DETROIT -- For a year now, the Automotive Network Exchange (ANX) has been the U.S. auto industry's high-security IP network for sharing data among trading partners. But now the ANX is starting to open its doors to the insurance and steel industries as well.
The ANX is also reaching out to overseas companies, including Toyota, which just joined the network. New network installations are also planned in Europe, Japan and Latin America.
The Big Three car companies -- General Motors, Ford and Chrysler (now DaimlerChrysler) -- originally built the ANX with their trade association, the Automotive Industry Action Group (AIAG), to secure data communications within the busy Detroit/ Windsor car manufacturing zone. These organizations are now looking to expand their electronic commerce circle and bring more network users into the ANX, which is losing money and struggling to bring down costs.
"We believe ANX is entering a new era of acceptance . . . with new capabilities," Ford's ANX development leader, Dennis Kirchoff, recently told the thousands of auto suppliers attending the AutoTech show in Detroit. "We claim ANX is an open virtual private network, while most VPNs you learn about are proprietary. But ANX needs to grow by penetrating other industries."
The ANX has a lot of things going for it to entice new participants. However, the network still needs to overcome some problems, including high prices and a lack of interoperability among security technologies.
The managed 56K bit/sec to T-3 IP links for the ANX are provided exclusively by a set of Certified Service Providers (CSP) - EDS, AT&T, MCI WorldCom, BCE Emergis and Ameritech. Frontier Technologies appears set to join their ranks soon. These CSPs must meet technical requirements enforced by the ANX's official overseer, Telcordia Technologies (formerly Bellcore).
Auto suppliers that want to use the VPN have to install ANX-approved IP Security (IPSec) firewalls, gateways or routers for authentication and encryption. Because of the difficulty in getting IPSec-based equipment to work together, the ANX has limited users to security products from Axent, Check Point, Cisco, Radguard and TimeStep, says Karl Schohl, AIAG's network manager.
"We're still having interoperability problems, so we're choosing IPSec equipment that the CSPs use," Schohl says. This way, ANX users can opt to have CSPs offer IPSec as an encryption service if users can't manage the equipment themselves.
The AIAG's original plan called for ANX users to have digital certificates for gateway and client-side authentication. But ANX-approved equipment still can't reliably swap digital certificates from Entrust, the sole vendor chosen. So ANX users -- there are now 200 of them -- have to manually input long text strings called 'shared secrets' instead of using digital certificates.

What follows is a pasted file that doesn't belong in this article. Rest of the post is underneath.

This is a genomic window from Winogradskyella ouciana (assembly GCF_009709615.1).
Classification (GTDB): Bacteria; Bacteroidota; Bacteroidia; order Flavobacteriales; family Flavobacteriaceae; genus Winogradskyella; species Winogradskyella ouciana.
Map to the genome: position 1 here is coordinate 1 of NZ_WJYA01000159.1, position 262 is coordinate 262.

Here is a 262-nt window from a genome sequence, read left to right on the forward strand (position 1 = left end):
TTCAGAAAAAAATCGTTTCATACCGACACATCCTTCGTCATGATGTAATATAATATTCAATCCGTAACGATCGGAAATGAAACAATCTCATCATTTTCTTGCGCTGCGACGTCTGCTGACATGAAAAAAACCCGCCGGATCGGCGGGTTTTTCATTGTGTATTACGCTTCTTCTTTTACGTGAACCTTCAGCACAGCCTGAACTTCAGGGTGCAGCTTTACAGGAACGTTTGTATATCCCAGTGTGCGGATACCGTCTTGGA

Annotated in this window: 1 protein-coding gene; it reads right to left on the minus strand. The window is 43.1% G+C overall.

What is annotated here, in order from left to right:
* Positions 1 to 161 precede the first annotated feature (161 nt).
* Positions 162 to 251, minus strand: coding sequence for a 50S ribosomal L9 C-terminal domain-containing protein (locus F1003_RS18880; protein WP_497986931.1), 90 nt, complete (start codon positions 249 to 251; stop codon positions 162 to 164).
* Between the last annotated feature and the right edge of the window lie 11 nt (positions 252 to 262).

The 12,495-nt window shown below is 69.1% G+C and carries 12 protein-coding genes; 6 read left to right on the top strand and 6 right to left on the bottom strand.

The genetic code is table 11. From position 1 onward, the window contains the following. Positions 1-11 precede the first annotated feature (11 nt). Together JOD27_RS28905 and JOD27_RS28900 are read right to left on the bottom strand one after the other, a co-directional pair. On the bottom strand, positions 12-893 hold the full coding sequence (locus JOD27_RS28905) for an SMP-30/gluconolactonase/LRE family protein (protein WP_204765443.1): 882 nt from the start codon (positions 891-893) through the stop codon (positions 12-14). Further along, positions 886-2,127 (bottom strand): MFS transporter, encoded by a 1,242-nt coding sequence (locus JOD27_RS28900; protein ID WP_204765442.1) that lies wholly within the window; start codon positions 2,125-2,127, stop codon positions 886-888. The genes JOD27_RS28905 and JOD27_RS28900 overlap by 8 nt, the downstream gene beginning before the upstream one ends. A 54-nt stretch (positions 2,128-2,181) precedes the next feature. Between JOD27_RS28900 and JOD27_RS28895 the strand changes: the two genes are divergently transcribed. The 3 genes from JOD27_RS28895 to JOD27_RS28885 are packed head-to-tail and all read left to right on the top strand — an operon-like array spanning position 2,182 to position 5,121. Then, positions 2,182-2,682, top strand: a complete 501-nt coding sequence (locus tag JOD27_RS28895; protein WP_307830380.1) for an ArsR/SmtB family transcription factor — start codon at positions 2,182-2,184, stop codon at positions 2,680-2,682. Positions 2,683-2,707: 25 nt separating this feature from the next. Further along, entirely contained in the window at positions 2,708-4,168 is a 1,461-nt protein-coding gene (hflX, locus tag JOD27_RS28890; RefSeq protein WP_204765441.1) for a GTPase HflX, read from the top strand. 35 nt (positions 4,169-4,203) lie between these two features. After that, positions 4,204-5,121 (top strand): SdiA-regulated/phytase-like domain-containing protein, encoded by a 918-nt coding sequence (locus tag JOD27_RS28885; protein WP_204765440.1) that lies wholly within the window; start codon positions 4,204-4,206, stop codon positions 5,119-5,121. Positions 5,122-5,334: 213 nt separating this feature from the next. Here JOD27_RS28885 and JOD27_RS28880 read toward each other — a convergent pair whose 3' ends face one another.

Without digital certificates, it will be even more difficult for the network to support the more than 10,000 suppliers to the Big Three auto makers.
The Big Three want the ANX to replace value-added networks currently used for electronic data interchange (EDI) and private links used for mainframe and CAD/CAM transfer.
GM executive Grenell Jones ssays his company is calling up suppliers that make use of certain types of CAD/CAM and requiring them to use the ANX. In addition, GM will test EDI applications on the ANX later this fall.
Ford is planning a similar EDI migration to the ANX.
The Big Three have also issued a joint letter to 300 suppliers requesting that they each do a price evaluation to compare costs of maintaining multiple network links vs. going with the ANX. Suppliers have traditionally been obligated to do what the Big Three want.
The problem is, ANX services still cost two to three times what Internet-based ones cost, and Telcordia charges ANX users an additional 10% fee each year. "We are working with the CSPs to try and bring down costs," acknowledges Terry Schade, DaimlerChrysler's ANX project manager.
According to several sources, Ideal Technologies of Royal Oak, Mich., will soon be ANX-certified to offer a 56K bit/sec Internet dial-up service. But even this service will cost $140 per month, far more than the typical IP service costs. Ideal's founders, brothers Mike and Robert Skinner, say their service will require users to have IRE Corp.'s IPSec client and the VeriSign digital certificate to authenticate and encrypt ANX traffic.
While ANX users say such a dial-up service is needed, one current ANX user with an IPSec gateway expresses exasperation. The VeriSign certificates are going to raise yet more interoperability issues for the ANX, which can't get the Entrust certificate situation straightened out, says the user, who requested anonymity.
But AIAG is under pressure to get more users on the ANX. As a result, AIAG has handed the ANX management reins to Telcordia's parent company, SAIC. According to SAIC official Tracy Trent, the company snagged the deal by agreeing to donate technical expertise and money toward making the ANX work on a global scale. While SAIC will be on the hot seat, the company should be in a good position take advantage of new business opportunities if the ANX catches on.